Turn your lights down low
And pull your window curtain
Oh, let the moon come shining in
Into our life again.
- Bob Marley and The Wailers.
A few days ago, as we tried in vain to identify constellations, a friend suggested that we travel a few hours out of the city in search of adequately dark skies. It struck me as odd, since I already live a considerable distance out of the city, yet, even here, I was hard-pressed to find night skies dark enough to see anything but the full moon.
Today, an increase in light pollution means that millions of people across the world will never look up to see the Milky Way. For most of us urbanites, looking up at a night sky against which the galaxies stretch, swirling and pulsing in all their heavenly glory is a luxury, something reserved for holidays and camping trips.
Cities that never sleep
What colour is the night sky above you? If you live in or near a city, chances are it is the pink or yellow glow of artificial lighting diffused by smog. So brightly and continuously lit are our cities that it has become hard to find a single place with absolute darkness. When lighting is excessive and inappropriate, it can have negative consequences on human, animal and plant health.
This 24-hour oscillation of day and night is a carefully orchestrated dance as old as evolution itself. For billions of years, the predictable pattern of light and dark has defined the rhythms of life. It is embedded in the DNA of almost all living organisms and influences sleep-wake cycles, hormone release, eating habits and digestion, body temperature, and other important bodily functions in humans, plants, animals, fungi and microbes. For us humans, nights are a time for physical and mental rest and rejuvenation. In plants, the live-giving process of respiration occurs in the absence of light, when they consume oxygen, combine it with the food produced during photosynthesis and produce energy required for the plant to grow. The night also serves an important function for nocturnal species of wildlife who live a large part of their lives, hunting, foraging, breeding, migrating and hiding from predators under cover of darkness.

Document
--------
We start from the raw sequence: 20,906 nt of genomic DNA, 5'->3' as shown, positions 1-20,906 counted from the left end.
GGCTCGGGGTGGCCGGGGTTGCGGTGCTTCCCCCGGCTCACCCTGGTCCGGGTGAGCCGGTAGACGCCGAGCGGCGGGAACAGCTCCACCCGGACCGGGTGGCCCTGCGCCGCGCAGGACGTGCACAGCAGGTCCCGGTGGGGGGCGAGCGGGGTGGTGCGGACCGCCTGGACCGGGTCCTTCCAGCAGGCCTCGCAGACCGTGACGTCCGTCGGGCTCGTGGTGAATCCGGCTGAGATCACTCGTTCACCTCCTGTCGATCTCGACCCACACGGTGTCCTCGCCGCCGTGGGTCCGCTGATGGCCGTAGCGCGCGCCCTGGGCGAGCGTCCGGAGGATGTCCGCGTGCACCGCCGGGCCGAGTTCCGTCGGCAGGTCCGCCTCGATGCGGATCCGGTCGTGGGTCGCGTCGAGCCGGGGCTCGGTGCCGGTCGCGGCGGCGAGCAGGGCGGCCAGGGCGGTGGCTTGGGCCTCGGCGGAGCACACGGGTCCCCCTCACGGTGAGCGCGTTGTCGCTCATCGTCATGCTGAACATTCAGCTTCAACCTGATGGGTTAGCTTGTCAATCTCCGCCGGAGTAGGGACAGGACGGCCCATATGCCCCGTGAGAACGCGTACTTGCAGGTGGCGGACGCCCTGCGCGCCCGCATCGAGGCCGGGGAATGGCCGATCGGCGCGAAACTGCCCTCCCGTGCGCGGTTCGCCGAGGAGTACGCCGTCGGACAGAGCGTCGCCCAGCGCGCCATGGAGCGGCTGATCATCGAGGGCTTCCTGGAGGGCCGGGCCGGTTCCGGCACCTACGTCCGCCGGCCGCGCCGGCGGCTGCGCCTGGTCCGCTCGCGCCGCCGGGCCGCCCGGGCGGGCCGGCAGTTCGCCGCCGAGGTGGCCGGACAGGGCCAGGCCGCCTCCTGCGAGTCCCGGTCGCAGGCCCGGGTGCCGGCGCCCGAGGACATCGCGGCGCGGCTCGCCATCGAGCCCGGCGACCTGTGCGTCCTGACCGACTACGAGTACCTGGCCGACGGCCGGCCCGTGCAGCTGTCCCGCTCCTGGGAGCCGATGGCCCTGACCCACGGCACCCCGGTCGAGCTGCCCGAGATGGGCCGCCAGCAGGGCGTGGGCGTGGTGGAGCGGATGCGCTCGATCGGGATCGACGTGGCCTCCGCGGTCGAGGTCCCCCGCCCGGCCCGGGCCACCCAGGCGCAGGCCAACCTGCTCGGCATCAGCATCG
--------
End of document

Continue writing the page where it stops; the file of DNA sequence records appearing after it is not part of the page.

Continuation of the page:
It's only in the last 100 years, since the birth of the industrial civilisation, that humans have radically altered this natural cycle by lighting up the night. And, as our cities inch towards forests, their blanket of eternal light banishes the darkness from these spaces, throwing entire ecosystems out of whack.
What is light pollution?